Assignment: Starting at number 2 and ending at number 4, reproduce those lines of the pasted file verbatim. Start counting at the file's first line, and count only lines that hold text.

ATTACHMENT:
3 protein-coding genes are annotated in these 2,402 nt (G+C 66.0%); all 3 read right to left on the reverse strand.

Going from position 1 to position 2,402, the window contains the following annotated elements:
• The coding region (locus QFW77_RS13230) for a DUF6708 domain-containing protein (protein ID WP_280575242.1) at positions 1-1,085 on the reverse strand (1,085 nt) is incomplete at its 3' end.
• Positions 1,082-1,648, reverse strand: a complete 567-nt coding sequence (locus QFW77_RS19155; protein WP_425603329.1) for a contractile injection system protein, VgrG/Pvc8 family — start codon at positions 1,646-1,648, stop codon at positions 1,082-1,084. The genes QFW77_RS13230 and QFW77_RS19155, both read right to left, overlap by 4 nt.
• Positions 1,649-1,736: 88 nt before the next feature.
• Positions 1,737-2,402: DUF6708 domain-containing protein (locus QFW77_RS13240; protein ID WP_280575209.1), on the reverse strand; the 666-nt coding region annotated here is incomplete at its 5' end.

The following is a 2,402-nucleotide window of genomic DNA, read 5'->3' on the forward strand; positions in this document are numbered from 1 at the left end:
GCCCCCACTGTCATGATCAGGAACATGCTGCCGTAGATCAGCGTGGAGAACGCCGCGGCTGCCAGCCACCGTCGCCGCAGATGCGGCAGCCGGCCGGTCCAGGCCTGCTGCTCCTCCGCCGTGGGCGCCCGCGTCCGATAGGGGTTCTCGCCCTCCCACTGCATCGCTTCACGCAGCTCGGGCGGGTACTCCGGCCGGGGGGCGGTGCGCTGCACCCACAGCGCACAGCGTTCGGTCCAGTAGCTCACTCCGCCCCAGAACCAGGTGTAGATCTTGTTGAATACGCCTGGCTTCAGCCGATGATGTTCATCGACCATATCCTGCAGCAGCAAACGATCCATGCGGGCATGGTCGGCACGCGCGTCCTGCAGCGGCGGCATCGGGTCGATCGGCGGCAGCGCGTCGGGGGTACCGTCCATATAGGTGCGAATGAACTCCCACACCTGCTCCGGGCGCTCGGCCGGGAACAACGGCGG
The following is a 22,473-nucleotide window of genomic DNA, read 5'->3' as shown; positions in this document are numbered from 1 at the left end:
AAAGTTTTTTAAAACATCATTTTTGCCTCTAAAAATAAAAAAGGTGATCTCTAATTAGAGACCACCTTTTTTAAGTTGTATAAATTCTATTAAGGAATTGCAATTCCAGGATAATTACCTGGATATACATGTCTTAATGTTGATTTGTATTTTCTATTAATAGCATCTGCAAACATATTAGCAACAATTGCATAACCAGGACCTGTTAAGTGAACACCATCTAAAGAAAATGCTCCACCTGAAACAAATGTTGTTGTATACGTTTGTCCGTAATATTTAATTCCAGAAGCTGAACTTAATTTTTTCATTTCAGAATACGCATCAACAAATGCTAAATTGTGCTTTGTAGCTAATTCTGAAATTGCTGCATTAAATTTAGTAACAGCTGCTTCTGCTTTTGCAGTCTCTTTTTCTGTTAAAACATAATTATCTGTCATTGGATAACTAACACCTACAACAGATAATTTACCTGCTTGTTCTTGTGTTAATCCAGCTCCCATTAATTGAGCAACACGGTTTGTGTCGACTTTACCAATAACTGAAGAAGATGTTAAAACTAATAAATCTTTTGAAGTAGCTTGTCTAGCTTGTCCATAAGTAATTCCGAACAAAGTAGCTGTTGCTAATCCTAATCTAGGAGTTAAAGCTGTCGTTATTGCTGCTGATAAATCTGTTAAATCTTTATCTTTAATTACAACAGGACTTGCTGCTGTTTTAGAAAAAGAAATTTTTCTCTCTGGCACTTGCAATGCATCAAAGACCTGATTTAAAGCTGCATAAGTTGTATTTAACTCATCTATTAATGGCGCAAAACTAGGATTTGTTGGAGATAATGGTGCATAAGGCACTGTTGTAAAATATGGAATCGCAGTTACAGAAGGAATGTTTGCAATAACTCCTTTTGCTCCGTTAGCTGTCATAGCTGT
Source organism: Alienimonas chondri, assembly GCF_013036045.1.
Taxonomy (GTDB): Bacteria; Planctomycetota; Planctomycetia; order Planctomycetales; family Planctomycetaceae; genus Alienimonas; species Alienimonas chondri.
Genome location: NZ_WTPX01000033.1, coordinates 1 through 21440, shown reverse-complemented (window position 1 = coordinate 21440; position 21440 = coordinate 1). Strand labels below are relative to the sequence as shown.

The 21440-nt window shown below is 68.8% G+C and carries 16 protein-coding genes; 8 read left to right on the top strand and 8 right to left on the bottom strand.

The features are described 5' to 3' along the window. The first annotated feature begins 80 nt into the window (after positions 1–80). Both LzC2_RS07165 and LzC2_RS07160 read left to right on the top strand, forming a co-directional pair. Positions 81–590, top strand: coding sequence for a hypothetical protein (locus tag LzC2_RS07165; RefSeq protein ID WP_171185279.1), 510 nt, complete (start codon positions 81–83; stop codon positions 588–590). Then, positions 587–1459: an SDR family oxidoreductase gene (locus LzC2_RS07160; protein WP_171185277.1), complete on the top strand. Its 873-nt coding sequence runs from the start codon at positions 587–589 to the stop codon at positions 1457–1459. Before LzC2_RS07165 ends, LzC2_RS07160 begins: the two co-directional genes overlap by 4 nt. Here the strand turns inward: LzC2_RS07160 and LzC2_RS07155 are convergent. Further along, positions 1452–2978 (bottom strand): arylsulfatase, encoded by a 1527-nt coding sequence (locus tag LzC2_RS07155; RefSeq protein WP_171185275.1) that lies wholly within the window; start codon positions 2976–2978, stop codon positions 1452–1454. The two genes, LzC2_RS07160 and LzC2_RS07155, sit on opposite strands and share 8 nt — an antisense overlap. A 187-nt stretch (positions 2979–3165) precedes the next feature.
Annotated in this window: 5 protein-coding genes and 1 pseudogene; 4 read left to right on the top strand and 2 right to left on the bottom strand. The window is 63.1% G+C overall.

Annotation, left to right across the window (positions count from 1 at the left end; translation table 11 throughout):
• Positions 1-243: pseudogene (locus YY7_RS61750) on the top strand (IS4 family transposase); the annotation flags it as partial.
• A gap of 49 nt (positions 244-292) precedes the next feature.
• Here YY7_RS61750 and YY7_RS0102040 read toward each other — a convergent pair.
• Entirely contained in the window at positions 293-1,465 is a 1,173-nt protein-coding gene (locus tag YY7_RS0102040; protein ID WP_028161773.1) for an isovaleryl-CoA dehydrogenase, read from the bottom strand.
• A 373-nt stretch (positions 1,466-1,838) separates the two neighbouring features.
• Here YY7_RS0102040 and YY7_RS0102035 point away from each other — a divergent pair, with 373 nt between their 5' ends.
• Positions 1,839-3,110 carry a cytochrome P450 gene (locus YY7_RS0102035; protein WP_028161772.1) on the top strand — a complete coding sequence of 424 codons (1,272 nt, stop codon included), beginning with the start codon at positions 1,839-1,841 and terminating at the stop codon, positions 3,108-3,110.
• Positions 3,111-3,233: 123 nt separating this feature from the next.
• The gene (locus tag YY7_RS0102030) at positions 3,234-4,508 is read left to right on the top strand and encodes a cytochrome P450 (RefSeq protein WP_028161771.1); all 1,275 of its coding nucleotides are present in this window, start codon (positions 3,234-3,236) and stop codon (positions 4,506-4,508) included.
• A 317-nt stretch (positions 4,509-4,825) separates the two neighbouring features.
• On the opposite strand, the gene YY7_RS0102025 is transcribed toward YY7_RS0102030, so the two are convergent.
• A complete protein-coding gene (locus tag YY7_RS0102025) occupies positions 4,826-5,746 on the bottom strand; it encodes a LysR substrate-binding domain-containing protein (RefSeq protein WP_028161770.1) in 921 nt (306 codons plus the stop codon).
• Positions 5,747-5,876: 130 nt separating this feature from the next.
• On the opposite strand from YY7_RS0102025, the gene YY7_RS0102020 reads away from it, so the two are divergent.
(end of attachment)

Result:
Going from position 1 to position 2,402, the window contains the following annotated elements:
• The coding region (locus QFW77_RS13230) for a DUF6708 domain-containing protein (protein ID WP_280575242.1) at positions 1-1,085 on the reverse strand (1,085 nt) is incomplete at its 3' end.
• Positions 1,082-1,648, reverse strand: a complete 567-nt coding sequence (locus QFW77_RS19155; protein WP_425603329.1) for a contractile injection system protein, VgrG/Pvc8 family — start codon at positions 1,646-1,648, stop codon at positions 1,082-1,084. The genes QFW77_RS13230 and QFW77_RS19155, both read right to left, overlap by 4 nt.